Almost three in five Australian SMBs have employees who telework to some extent, according to Australian accounting software provider, MYOB.
The findings were revealed in MYOB's latest Business Monitor study, conducted by independent market research firm, Colmar Brunton, which surveyed 1005 SMBs.
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One in four (25 per cent) of respondents said their employees worked 'mainly away from the office', 32 per cent claimed they worked 'partly from home and from the office' and the remaining 43 per cent did not have remote workers.
The study also showed that SMBs whose employees worked mostly from a location other than business premises were 24 per cent more likely to see a revenue rise in the past year compared to 17 per cent whose staff only worked from the office.
In addition, 44 per cent of SMBs without teleworkers saw a fall, versus 30 per cent of those whose staff teleworked most of the time.
"This speaks volumes as to why empowering employees to work outside the traditional confines of an office is becoming increasingly prevalent. Businesses are realising the bottom line benefits and rewards from more engaged employees," MYOB CEO, Tim Reed, said.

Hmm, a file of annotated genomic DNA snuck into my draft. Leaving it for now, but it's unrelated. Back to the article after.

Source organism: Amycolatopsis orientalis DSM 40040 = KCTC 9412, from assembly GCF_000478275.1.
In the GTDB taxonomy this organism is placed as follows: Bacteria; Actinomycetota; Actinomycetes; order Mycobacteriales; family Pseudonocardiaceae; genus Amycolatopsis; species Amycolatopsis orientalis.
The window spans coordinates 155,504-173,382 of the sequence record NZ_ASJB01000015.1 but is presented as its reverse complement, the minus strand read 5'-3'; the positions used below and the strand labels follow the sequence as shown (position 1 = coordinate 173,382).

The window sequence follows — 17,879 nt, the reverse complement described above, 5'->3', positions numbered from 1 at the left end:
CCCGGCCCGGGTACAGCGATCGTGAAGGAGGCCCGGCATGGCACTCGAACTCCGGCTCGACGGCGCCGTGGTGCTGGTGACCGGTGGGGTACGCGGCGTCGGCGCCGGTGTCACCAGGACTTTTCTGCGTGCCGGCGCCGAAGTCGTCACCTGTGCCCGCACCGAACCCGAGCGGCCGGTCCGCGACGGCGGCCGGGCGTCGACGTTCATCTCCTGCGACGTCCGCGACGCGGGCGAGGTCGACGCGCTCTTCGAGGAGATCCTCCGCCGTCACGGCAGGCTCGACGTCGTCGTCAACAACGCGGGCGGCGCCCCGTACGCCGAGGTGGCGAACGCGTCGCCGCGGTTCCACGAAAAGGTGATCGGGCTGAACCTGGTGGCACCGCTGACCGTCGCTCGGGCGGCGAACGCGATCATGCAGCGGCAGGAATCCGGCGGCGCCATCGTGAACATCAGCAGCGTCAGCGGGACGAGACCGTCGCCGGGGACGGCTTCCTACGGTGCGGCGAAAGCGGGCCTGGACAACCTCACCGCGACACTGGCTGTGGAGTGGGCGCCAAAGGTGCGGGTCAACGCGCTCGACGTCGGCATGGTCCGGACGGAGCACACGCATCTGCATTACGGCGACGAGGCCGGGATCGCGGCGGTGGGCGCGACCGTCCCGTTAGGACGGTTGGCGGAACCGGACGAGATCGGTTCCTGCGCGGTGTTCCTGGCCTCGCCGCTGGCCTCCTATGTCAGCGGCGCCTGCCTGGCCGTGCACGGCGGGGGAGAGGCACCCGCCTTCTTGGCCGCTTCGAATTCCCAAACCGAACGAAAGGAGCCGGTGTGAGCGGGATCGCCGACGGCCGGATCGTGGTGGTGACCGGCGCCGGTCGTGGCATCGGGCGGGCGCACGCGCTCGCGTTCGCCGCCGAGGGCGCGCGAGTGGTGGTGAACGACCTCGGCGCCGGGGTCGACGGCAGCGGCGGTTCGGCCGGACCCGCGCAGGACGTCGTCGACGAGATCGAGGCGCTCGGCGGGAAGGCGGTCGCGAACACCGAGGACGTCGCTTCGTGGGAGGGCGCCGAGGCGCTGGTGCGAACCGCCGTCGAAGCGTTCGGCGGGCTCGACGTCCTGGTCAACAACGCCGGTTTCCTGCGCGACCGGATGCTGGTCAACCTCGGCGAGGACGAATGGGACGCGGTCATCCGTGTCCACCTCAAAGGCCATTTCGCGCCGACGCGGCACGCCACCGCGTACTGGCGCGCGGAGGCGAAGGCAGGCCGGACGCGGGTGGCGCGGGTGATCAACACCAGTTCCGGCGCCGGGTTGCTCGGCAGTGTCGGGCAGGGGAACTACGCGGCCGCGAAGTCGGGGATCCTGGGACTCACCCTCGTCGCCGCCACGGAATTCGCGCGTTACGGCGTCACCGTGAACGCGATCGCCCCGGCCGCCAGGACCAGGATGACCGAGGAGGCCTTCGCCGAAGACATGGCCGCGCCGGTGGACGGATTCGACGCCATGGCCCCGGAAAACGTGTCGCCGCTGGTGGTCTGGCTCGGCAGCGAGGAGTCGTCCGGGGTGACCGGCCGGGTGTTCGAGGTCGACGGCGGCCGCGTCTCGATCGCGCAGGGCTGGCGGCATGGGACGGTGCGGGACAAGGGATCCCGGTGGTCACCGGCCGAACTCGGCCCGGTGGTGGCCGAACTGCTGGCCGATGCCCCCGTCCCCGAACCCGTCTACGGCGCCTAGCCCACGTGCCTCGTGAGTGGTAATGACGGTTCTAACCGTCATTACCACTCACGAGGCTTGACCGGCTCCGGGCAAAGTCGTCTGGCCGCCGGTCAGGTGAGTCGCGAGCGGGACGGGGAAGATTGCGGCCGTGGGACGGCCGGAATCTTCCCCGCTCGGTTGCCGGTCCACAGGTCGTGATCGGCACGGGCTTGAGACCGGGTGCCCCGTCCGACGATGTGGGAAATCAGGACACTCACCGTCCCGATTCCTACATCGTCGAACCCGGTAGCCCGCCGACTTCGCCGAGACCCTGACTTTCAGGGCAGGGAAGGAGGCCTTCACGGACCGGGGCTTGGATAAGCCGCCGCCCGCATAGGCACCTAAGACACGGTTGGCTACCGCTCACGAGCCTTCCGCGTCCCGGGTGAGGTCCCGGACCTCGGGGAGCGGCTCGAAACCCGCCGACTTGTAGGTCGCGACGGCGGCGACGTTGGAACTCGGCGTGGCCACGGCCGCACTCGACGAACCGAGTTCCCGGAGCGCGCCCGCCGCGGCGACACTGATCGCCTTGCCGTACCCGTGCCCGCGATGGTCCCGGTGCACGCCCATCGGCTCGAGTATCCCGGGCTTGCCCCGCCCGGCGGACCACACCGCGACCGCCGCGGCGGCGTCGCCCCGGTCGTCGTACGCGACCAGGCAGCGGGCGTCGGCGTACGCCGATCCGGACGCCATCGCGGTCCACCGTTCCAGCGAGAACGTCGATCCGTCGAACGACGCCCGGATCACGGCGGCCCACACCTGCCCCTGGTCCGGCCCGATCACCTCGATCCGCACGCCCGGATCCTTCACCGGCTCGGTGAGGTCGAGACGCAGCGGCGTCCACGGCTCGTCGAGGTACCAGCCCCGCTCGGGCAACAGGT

According to Reed, key benefits experienced by the 57 per cent of SMBs whose staff telework include improved employee satisfaction, travel savings, reduced overheads and increased productivity.
"Technology is a key enabler of teleworking and nowadays you don't need to spend much money upfront to get started. There are plenty of simple free online technologies and applications available and the Cloud-enabled new versions make an easy transition for working remotely," he said.
He added that the initiatives emerging from Federal Government's National Digital Economy Strategy should also make the move an easier process.
"The government is running a range of programs that support its efforts to reach a target of one in eight Australian employees having a regular telework arrangement by 2020."
Other findings from the study include:
- Two in three respondents used email, nearly three in five used laptops/computers and more than one in two used smartphones when working away from the office. Less than one in 10 respondents used VPN and video conferencing.
- 78 per cent of SMBs were most likely to telework, versus 53 per cent in micro businesses.
- 69 per cent of Gen Y-ers teleworked, compared to 50 per cent of baby boomers.
- Staff in business, professional and property services were most likely to telework (70 per cent), and those in agribusiness, forestry and fishing were the least likely (35 per cent).
- Start-up businesses had more teleworkers (68 per cent) than established businesses (47 per cent).
- Metropolitan based businesses' staff took on teleworking more than their rural counterparts -- 67 per cent and 45 per cent respectively.
- Western Australia had the highest rate of teleworkers, at 60 per cent, while Queensland was the lowest at 54 per cent.